'Lucifer is quite a villain,' he mocked when he could breathe again. 'He has made me invisible too.'

  Sierva Maria had to use all her cunning to keep the guard from coming back into the cell during the day. Late that night, after an entire day of play, they felt as if they had always been in love. Cayetano, half in jest and half in earnest, dared to loosen the laces of Sierva Maria's bodice. She protected her bosom with both hands, and a bolt of fury appeared in her eyes and a flash of red burned on her forehead. Cayetano grasped her hands with his thumb and index finger, as if they were in flames, and moved them away from her chest. She tried to resist, and he exerted a force that was tender but resolute.

  'Say it with me,' he told her: 'Into your hands at last I have come vanquished.'

  She obeyed. 'Where I know that I must die,' he continued, as he opened her bodice with icy fingers. And she repeated the lines almost in a whisper, trembling with fear: 'So that in myself alone it might be proven how deep the sword bites into conquered flesh.' Then he kissed her on the mouth for the first time. Sierva Maria's body shivered in a lament, emitted a tenuous ocean breeze, and abandoned itself to its fate. He passed his fingertips over her skin almost without touching her, and experienced for the first time the miracle of feeling himself in another body. An inner voice told him how far he had been from the devil in his sleepless nights of Latin and Greek, his ecstasies of faith, the barren wastelands of his chastity, while she had lived with all the powers of untrammeled love in the hovels of the slaves. He allowed her to guide him, feeling his way in the darkness, but at the last moment he repented and in a moral cataclysm fell into the abyss. He lay on his back with his eyes closed. Sierva Maria was frightened by his silence, his stillness of death, and she touched him with her finger.

  'What is it?' she asked.

  'Let me be now,' he murmured. 'I am praying.'

bsp; In the days that followed they had no more than a few moments of calm while they were together. They never tired of talking about the sorrows of love. They exhausted themselves in kisses, they wept burning tears as they declaimed lovers' verses, they sang into each other's ear, they writhed in quicksands of desire to the very limits of their strength: spent, but virgin. For he had resolved to keep his vow until he received the sacrament, and she with him.

  In the respites of passion they exchanged excessive proofs of their love. He said he would be capable of anything for her sake. With childish cruelty, Sierva Maria asked him to eat a cockroach. He caught one before she could stop him, and ate it live. In other senseless challenges he asked if she would cut off her braid for his sake, and she said yes but warned him, as a joke or in all seriousness, that if she did he would have to marry her to fulfill the terms of the promise. He brought a kitchen knife to the cell and said: 'We will see if it is true.' She turned so that he could cut it off at the root. She urged him on: 'I dare you.' He did not dare. Days later she asked if he would allow his throat to be slit like a goat's. He answered with a firm yes. She took out the knife and prepared to test him. He started in terror, feeling the final shudder. 'Not you,' he said. 'Not you.' She, overcome with laughter, wanted to know why, and he told her the truth, 'Because you really would do it.'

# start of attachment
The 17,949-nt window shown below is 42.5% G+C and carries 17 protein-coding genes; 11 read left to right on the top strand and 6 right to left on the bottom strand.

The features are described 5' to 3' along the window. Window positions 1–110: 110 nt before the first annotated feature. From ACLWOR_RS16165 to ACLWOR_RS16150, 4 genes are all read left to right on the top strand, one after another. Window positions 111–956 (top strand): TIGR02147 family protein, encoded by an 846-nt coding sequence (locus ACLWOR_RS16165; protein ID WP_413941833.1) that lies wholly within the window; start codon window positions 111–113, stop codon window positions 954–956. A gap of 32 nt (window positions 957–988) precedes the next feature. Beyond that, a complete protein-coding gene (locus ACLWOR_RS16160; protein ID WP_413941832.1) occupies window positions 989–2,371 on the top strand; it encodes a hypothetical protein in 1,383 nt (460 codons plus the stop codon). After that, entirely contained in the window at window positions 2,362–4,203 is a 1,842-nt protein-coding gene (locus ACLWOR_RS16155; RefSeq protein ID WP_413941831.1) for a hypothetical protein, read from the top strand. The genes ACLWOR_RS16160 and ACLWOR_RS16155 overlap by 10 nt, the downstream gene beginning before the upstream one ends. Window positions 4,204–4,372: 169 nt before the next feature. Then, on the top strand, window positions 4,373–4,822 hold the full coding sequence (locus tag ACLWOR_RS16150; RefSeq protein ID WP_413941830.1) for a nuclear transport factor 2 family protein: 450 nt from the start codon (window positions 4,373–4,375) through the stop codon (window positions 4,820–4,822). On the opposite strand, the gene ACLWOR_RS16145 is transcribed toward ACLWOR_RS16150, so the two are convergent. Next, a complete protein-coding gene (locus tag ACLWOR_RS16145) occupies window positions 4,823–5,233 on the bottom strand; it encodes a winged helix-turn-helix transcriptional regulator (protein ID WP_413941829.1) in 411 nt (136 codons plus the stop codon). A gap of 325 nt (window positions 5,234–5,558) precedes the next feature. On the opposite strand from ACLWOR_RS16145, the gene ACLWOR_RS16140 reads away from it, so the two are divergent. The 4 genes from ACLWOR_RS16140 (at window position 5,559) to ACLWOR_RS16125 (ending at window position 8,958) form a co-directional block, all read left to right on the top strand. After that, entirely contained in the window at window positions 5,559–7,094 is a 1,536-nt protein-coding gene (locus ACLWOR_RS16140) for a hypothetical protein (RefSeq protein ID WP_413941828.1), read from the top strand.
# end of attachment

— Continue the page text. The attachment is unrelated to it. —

In the still waters of their passion they also began to experience the tedium of everyday love. She kept the cell clean and neat for the moment he arrived with all the naturalness of a husband returning home. Cayetano taught her to read and write and initiated her into the cults of poetry and devotion to the Holy Spirit, anticipating the happy day when they would be free and married.

  At dawn on the twenty-seventh of April, Sierva Maria was just falling asleep after Cayetano had left the cell, when with no warning they came to begin the exorcism. It was the ritual of a prisoner condemned to death. They dragged her to the trough, wet her down with buckets of water, tore off her necklaces, and dressed her in the brutal shift worn by heretics. A gardener nun cut off her hair at the nape of the neck with four bites of her pruning shears and threw it into the fire burning in the courtyard. The barber nun clipped the ends to a half-inch, the length worn by Clarissans under the veil, and tossed them into the fire as she cut them. Sierva Maria saw the golden conflagration and heard the crackle of virgin wood and smelled the acrid odor of burned horn and did not move a muscle of her stony face. Then they put her in a straitjacket and draped her in funereal trappings, and two slaves carried her to the chapel on a military stretcher.

  The Bishop had convoked the Ecclesiastical Council, composed of distinguished prebendaries, and they selected four of their number to assist him in the proceedings concerning Sierva Maria. In a final act of affirmation, the Bishop overcame his wretched ill health. He ordered the ceremony to be held not in the cathedral, as on other memorable occasions, but in the chapel of the Convent of Santa Clara, and he himself assumed responsibility for performing the exorcism.

  The Clarissans, with the Abbess at their head, had been in the chancel since the small hours of the morning, and there they sang Matins to an organ accompaniment, moved by the solemnity of the day that was dawning. This was followed by the entrance of the prelates of the Ecclesiastical Council, the provosts of three orders and the principals of the Holy Office. Aside from these last-mentioned officials, no civil authority was or would be present.

  The last to enter was the Bishop in his ceremonial vestments, borne on a platform by four slaves and surrounded by an aura of inconsolable affliction. He sat facing the high altar, next to the marble catafalque used for important funerals, in a swivel armchair that made it easier for him to move his body. At the stroke of six the two slaves carried in Sierva Maria, lying on the stretcher in the straitjacket and still muffled in purple cloth.